There are 700 recorded fatalities in New Zealand, more than from earthquakes and tsunami.  These movements of soil, rock and debris down a slope kill on average three people every year in New Zealand, as well as causing significant damage to property and disruption to lives.

New Zealand is tectonically active and temperate, with high annual rainfall, which means the landscape is dynamic and slip-prone.  The majority of slips are triggered by rain, although many are triggered by earthquakes and changes in land use. The topography, geology, and climate are the underlying controls on where landslides are most likely to occur.

What are landslides?

Landslides, sometimes called landslips or simply slips, are the downhill movement of soil and rock driven by gravity.

What causes landslides?

It’s important to differentiate between the underlying drivers and triggers. The underlying drivers are loading – mainly gravity, but also earthquakes and sometimes buildings (which destabilises a slope) and soil or rock strength. When the effect of loading overcomes the strength of the soil or rock, the slope will fail. 

Triggers, which tip a marginally stable slope into failure, are more varied. They can be split into factors that reduce the strength, those that increase the load, and those that change the geometry of the slope.

Strength reducing factors:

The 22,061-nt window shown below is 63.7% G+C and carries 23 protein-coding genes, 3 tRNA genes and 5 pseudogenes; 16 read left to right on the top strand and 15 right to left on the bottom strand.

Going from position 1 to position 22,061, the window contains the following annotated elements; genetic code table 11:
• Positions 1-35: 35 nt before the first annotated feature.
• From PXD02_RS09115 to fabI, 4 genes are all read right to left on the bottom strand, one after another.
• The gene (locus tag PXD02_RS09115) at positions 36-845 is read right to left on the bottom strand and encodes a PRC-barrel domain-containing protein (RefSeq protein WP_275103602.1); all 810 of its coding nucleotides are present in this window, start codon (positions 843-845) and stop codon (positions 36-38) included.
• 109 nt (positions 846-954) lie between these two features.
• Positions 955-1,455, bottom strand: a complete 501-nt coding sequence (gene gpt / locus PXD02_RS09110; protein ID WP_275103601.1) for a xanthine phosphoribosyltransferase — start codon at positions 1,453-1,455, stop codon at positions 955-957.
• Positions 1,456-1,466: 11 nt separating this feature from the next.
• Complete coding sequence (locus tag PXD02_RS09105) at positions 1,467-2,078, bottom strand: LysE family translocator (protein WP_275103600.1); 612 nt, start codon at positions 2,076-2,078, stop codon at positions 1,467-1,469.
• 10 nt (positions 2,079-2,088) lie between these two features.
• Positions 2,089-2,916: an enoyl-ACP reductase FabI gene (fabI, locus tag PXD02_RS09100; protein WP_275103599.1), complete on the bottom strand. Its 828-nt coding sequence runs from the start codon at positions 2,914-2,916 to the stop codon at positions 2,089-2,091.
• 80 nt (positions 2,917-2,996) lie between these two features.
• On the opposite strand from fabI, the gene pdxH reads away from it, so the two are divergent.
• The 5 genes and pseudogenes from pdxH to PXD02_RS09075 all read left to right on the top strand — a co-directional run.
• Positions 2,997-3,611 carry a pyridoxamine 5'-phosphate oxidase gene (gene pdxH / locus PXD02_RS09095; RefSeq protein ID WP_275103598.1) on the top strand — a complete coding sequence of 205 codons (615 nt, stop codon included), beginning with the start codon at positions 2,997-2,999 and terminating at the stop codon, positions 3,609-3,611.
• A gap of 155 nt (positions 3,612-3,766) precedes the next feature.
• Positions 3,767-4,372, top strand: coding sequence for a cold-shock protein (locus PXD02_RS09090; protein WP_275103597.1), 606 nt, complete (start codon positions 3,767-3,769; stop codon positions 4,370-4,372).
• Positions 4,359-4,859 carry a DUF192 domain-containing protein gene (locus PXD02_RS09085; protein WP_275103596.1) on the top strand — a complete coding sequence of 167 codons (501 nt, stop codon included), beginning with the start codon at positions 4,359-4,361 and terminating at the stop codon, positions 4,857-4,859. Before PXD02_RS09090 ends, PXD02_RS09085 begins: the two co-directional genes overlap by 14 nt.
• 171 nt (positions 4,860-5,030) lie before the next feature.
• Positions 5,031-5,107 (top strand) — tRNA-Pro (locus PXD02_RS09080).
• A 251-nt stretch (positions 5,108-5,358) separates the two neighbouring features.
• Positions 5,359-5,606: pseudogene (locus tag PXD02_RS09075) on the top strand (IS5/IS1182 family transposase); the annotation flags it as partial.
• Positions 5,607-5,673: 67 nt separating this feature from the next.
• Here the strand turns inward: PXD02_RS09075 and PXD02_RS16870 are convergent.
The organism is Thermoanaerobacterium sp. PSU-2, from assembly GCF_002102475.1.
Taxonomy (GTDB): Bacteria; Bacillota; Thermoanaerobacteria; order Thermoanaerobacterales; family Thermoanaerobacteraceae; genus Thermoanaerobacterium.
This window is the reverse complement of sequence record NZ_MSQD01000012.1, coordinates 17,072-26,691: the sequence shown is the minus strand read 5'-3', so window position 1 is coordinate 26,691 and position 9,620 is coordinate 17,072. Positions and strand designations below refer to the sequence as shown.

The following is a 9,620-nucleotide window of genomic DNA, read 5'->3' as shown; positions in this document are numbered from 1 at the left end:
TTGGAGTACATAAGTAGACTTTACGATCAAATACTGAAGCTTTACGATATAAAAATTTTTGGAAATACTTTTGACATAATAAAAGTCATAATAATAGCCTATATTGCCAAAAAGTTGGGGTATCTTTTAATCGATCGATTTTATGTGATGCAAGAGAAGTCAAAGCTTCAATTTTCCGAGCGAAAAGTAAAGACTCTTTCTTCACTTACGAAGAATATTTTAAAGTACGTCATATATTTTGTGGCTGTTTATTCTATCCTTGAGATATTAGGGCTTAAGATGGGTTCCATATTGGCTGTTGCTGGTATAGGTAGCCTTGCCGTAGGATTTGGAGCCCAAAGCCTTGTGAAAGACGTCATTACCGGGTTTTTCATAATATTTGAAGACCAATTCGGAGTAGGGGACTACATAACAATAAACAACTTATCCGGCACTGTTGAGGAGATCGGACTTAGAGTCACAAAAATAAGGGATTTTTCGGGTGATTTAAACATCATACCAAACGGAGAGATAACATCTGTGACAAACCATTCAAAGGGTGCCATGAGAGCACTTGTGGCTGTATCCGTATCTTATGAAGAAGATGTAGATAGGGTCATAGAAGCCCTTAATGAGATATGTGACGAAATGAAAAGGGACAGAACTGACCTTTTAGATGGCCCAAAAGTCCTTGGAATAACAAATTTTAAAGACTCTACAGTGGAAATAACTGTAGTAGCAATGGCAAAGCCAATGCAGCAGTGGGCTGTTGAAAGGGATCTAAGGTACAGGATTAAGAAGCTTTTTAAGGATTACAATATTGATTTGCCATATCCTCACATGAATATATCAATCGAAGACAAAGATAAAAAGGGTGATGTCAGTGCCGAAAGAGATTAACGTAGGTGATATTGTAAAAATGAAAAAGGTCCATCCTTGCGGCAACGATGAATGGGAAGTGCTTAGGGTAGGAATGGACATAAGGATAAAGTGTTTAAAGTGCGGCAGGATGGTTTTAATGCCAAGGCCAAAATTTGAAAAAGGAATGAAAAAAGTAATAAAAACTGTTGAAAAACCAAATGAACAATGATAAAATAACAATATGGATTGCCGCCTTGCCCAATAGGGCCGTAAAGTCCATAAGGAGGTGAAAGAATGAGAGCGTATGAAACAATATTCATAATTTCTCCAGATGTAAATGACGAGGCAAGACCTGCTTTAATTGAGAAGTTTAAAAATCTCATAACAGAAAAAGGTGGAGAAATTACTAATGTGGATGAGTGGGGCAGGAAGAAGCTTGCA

• Groundwater pressure increases (soil or rock strength is directly reduced by pore water pressure). This can be caused by many factors including high rainfall, leaking pipes, melting permafrost, changing climate, and geothermal activity.
  • Weathering of the surface materials, often over a prolonged time period.
  • Loss of vegetation which may have previously reinforced the slope. This can occur naturally (for example, as the result of fires) or by human activity. This can also have the effect of increasing groundwater pressures as the plants would have abstracted water from the slope.

Load increasing factors

  • Earthquakes.
  • Buildings, equipment or materials stored at the top of a slope.
  • Vibrations from machinery, blasting or construction.

Geometry changing factors

  • Erosion of the toe (bottom) of the slope, often by a river or the sea.
  • Excavation of the toe as part of construction.
  • Placement of unstable fill.
  • Volcanic or tectonic activity steepening slopes.

Types of landslides

There are many different forms of landslide. The most common types were classified in 1996 in by Cruden and Varnes.

Assessing landslide risk

Some of the best technical advice available for the assessment of landslide risk is presented in the AGS 2007 guidelines.

Find out more

The following links take you to various research projects underway in New Zealand, or where relevant overseas:

  • GNS Science Earthquake-Induced Landscape Dynamics project. This research will develop a framework and tools to allow people to manage the risk to life, property and infrastructure from landslide and other sediment hazards caused by the Kaikōura earthquake and other earthquakes in NZ. 
  • GNS Science Landslide Reports. Written landslide reports are prepared after every GeoNet landslide response and are available as a series of PDF files.